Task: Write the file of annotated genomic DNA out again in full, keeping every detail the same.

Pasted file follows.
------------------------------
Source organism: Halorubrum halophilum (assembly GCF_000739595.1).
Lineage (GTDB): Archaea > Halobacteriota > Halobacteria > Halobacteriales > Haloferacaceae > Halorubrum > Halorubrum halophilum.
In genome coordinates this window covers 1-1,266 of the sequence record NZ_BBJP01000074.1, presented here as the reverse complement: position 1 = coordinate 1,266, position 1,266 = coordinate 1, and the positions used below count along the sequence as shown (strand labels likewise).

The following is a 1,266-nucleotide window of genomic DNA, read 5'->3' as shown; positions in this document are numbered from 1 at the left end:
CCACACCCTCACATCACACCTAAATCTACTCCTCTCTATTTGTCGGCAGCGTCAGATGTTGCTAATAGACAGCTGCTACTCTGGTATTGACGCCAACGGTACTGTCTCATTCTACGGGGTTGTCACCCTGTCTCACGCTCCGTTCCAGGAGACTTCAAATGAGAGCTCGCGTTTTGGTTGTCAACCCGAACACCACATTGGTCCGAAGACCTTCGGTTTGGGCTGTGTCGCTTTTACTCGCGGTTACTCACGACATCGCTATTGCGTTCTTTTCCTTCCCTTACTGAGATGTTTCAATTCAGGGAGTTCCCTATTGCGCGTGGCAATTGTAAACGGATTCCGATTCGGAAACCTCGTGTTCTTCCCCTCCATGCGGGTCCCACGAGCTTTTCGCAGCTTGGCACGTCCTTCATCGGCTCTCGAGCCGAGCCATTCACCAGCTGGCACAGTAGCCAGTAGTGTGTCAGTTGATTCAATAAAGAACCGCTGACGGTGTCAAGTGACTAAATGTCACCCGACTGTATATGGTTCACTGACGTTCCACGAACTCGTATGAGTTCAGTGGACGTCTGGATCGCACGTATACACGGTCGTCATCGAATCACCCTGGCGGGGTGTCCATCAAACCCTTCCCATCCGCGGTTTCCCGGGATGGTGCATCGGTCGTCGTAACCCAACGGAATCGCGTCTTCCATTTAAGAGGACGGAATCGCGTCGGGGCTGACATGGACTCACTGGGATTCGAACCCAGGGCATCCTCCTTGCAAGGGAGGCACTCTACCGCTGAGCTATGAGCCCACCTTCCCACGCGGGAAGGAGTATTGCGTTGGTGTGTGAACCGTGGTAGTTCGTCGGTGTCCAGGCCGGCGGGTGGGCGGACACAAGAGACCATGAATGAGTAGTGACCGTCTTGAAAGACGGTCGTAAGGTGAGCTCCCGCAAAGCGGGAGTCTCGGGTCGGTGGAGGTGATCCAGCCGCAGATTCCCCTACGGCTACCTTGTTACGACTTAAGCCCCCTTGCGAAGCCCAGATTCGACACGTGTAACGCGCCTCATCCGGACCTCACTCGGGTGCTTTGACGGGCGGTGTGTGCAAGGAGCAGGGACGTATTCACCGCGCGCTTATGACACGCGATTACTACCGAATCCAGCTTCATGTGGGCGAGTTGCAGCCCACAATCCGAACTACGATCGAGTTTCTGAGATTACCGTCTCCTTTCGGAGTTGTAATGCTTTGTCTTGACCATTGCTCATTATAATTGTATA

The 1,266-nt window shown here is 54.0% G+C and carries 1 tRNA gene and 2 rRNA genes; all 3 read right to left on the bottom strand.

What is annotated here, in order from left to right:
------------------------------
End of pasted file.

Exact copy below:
Source organism: Halorubrum halophilum (assembly GCF_000739595.1).
Lineage (GTDB): Archaea > Halobacteriota > Halobacteria > Halobacteriales > Haloferacaceae > Halorubrum > Halorubrum halophilum.
In genome coordinates this window covers 1-1,266 of the sequence record NZ_BBJP01000074.1, presented here as the reverse complement: position 1 = coordinate 1,266, position 1,266 = coordinate 1, and the positions used below count along the sequence as shown (strand labels likewise).

The following is a 1,266-nucleotide window of genomic DNA, read 5'->3' as shown; positions in this document are numbered from 1 at the left end:
CCACACCCTCACATCACACCTAAATCTACTCCTCTCTATTTGTCGGCAGCGTCAGATGTTGCTAATAGACAGCTGCTACTCTGGTATTGACGCCAACGGTACTGTCTCATTCTACGGGGTTGTCACCCTGTCTCACGCTCCGTTCCAGGAGACTTCAAATGAGAGCTCGCGTTTTGGTTGTCAACCCGAACACCACATTGGTCCGAAGACCTTCGGTTTGGGCTGTGTCGCTTTTACTCGCGGTTACTCACGACATCGCTATTGCGTTCTTTTCCTTCCCTTACTGAGATGTTTCAATTCAGGGAGTTCCCTATTGCGCGTGGCAATTGTAAACGGATTCCGATTCGGAAACCTCGTGTTCTTCCCCTCCATGCGGGTCCCACGAGCTTTTCGCAGCTTGGCACGTCCTTCATCGGCTCTCGAGCCGAGCCATTCACCAGCTGGCACAGTAGCCAGTAGTGTGTCAGTTGATTCAATAAAGAACCGCTGACGGTGTCAAGTGACTAAATGTCACCCGACTGTATATGGTTCACTGACGTTCCACGAACTCGTATGAGTTCAGTGGACGTCTGGATCGCACGTATACACGGTCGTCATCGAATCACCCTGGCGGGGTGTCCATCAAACCCTTCCCATCCGCGGTTTCCCGGGATGGTGCATCGGTCGTCGTAACCCAACGGAATCGCGTCTTCCATTTAAGAGGACGGAATCGCGTCGGGGCTGACATGGACTCACTGGGATTCGAACCCAGGGCATCCTCCTTGCAAGGGAGGCACTCTACCGCTGAGCTATGAGCCCACCTTCCCACGCGGGAAGGAGTATTGCGTTGGTGTGTGAACCGTGGTAGTTCGTCGGTGTCCAGGCCGGCGGGTGGGCGGACACAAGAGACCATGAATGAGTAGTGACCGTCTTGAAAGACGGTCGTAAGGTGAGCTCCCGCAAAGCGGGAGTCTCGGGTCGGTGGAGGTGATCCAGCCGCAGATTCCCCTACGGCTACCTTGTTACGACTTAAGCCCCCTTGCGAAGCCCAGATTCGACACGTGTAACGCGCCTCATCCGGACCTCACTCGGGTGCTTTGACGGGCGGTGTGTGCAAGGAGCAGGGACGTATTCACCGCGCGCTTATGACACGCGATTACTACCGAATCCAGCTTCATGTGGGCGAGTTGCAGCCCACAATCCGAACTACGATCGAGTTTCTGAGATTACCGTCTCCTTTCGGAGTTGTAATGCTTTGTCTTGACCATTGCTCATTATAATTGTATA

The 1,266-nt window shown here is 54.0% G+C and carries 1 tRNA gene and 2 rRNA genes; all 3 read right to left on the bottom strand.

What is annotated here, in order from left to right: